Private companies have proposed to the Ethiopian and Djibouti governments a $1.4 billion pipeline to bring petroleum to a distribution centre in Awash, Ethiopia. It would take two years to complete.
The companies which made the proposal 6 months ago are Black Rhino Group, owned by private equity firm Blackstone, and MOGS (Mining, Oil & Gas Services), owned by Royal Bafokeng Holdings, a South African investment group, according to this report in Addis Fortune newspaper.
Ethiopian Petroleum Supply Enterprise (EPSE) plans to import 2.9 million tonnes of fuel this year and last year this was 2.6m tonnes. Some of the fuel comes from Sudan.
They are proposing to build 550 kilometres of pipeline, carrying oil directly from the vessels at the port to a storage facility in Awash, from where it would be distributed by trucks from Awash to the rest of the country, including Addis Abeba. According to the report, the Djibouti government has told Black Rhino and MOGS that the current port infrastructure is not big enough to meet Ethiopia’s long-term needs with Ethiopia’s demand for refined fuels growing 10% a year.
The pipeline would bypass the congested port and road. The report quotes Demelash Alamaw, assistant to chief executive at EPSE, that it is inefficient to use fuel trucking fuel up from the coast. The project is expected to reduce the supply problem caused by truck shortages, as well as reduce the cost of transport.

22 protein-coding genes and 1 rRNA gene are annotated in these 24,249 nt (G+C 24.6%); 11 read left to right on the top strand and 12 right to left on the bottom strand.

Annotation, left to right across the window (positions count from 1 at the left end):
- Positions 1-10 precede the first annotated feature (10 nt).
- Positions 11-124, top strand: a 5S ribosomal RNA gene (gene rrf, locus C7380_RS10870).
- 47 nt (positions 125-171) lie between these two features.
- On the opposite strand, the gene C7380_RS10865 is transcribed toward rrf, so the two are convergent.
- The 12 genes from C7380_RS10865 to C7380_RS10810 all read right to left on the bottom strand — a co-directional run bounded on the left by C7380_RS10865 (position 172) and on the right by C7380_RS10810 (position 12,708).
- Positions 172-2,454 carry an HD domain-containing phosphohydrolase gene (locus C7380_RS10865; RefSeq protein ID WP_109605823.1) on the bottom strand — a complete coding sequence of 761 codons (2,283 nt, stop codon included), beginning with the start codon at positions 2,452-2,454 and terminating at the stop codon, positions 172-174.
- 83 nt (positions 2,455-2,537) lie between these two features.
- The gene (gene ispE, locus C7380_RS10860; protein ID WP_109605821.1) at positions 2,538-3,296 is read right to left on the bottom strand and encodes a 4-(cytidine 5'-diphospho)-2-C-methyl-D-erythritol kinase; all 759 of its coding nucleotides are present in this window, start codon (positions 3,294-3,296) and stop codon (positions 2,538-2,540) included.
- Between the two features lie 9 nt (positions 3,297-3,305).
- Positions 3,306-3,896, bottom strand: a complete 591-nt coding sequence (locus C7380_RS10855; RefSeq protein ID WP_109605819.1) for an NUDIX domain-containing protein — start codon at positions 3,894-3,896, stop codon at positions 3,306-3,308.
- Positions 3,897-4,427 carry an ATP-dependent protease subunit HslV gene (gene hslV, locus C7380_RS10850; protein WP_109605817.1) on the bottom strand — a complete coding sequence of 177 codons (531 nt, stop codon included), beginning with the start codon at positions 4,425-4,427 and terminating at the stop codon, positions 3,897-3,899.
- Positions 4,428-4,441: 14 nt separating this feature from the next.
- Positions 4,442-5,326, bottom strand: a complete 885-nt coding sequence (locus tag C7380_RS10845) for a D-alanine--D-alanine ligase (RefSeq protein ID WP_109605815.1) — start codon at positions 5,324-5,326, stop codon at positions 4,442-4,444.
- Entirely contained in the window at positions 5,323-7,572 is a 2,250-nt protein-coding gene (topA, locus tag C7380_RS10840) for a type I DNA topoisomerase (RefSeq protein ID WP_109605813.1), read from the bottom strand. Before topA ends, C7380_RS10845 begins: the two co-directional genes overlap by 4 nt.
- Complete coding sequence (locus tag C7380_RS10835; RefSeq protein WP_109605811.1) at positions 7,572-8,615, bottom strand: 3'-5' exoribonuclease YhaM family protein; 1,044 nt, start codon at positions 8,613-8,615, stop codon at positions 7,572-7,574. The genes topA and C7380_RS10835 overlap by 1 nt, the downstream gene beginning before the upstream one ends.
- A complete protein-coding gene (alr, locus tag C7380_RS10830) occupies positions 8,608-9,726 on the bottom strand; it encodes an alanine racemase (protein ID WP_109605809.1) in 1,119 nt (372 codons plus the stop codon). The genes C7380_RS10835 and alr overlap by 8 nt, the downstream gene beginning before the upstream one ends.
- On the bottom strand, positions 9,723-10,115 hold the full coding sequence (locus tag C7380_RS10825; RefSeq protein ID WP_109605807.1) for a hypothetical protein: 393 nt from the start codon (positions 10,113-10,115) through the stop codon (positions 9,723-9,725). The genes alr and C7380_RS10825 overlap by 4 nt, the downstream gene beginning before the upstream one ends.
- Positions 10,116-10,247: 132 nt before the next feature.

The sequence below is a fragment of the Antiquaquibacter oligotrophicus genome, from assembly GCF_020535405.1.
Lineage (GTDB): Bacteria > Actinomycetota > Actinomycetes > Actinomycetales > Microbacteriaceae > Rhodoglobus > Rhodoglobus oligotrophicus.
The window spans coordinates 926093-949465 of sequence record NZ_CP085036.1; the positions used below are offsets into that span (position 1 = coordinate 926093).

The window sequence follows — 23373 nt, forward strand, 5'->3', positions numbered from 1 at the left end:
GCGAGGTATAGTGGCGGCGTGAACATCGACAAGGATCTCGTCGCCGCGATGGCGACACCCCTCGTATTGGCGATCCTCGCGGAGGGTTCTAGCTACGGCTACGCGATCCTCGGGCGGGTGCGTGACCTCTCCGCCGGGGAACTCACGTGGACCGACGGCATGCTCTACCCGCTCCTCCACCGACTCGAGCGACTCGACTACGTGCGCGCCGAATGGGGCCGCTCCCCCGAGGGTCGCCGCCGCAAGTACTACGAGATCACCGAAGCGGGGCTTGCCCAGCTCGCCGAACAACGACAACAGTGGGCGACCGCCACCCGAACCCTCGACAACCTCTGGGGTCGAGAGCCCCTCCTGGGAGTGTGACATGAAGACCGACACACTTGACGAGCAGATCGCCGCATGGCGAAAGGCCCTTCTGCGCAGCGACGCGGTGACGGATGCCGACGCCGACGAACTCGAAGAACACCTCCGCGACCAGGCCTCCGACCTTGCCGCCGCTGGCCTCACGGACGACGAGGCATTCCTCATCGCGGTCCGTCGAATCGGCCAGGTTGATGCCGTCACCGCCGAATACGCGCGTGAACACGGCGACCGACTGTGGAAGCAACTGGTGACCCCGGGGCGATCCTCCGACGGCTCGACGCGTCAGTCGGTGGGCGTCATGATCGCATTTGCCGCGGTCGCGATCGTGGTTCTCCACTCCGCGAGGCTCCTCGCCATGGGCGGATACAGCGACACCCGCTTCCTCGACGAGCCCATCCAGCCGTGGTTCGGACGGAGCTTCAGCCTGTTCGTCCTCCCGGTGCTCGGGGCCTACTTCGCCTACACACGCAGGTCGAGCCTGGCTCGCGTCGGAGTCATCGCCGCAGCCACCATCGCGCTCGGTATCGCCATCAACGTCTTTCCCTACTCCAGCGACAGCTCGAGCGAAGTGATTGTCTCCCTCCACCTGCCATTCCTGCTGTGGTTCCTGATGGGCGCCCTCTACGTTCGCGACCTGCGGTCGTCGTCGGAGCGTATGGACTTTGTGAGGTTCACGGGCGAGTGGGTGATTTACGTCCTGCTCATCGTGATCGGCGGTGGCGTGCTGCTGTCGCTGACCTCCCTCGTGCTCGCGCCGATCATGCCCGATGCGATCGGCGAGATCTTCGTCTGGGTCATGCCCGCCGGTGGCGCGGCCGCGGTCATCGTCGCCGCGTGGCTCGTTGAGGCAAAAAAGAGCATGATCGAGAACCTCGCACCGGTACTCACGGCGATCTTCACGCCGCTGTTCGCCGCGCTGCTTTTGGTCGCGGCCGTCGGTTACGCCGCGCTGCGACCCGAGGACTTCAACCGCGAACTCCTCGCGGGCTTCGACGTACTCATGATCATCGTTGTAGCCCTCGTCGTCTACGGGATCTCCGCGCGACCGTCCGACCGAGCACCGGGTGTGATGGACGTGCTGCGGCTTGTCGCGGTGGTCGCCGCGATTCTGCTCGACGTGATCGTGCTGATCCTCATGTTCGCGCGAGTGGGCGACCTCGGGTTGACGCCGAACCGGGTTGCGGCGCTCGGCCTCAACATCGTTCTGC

Brian Herlihy, CEO and founder of Black Rhino, presented the proposal on 21 Nov at a meeting on “Powering Africa: Ethiopia Meeting,” at Radisson Blu Hotel, Addis Abeba, organized by UK-based company Energy Net Ltd.
He said the Ethiopian Government is studying the proposal and Djibouti is happy. If the Ethiopian Government gives a green light to the project the company will proceed to study the environmental and engineering condition of the construction,
Fortune reports that officials at the Ministry of Water, Irrigation & Energy (MoWIE), confirmed that the proposal had been submitted and they would look at it before deciding to discuss it further with other stakeholders, such as the Ministry of Finance & Economic Development (MoFED), the Ministry of Foreign Affairs (MoFA), and Ministry of Transport (MoT).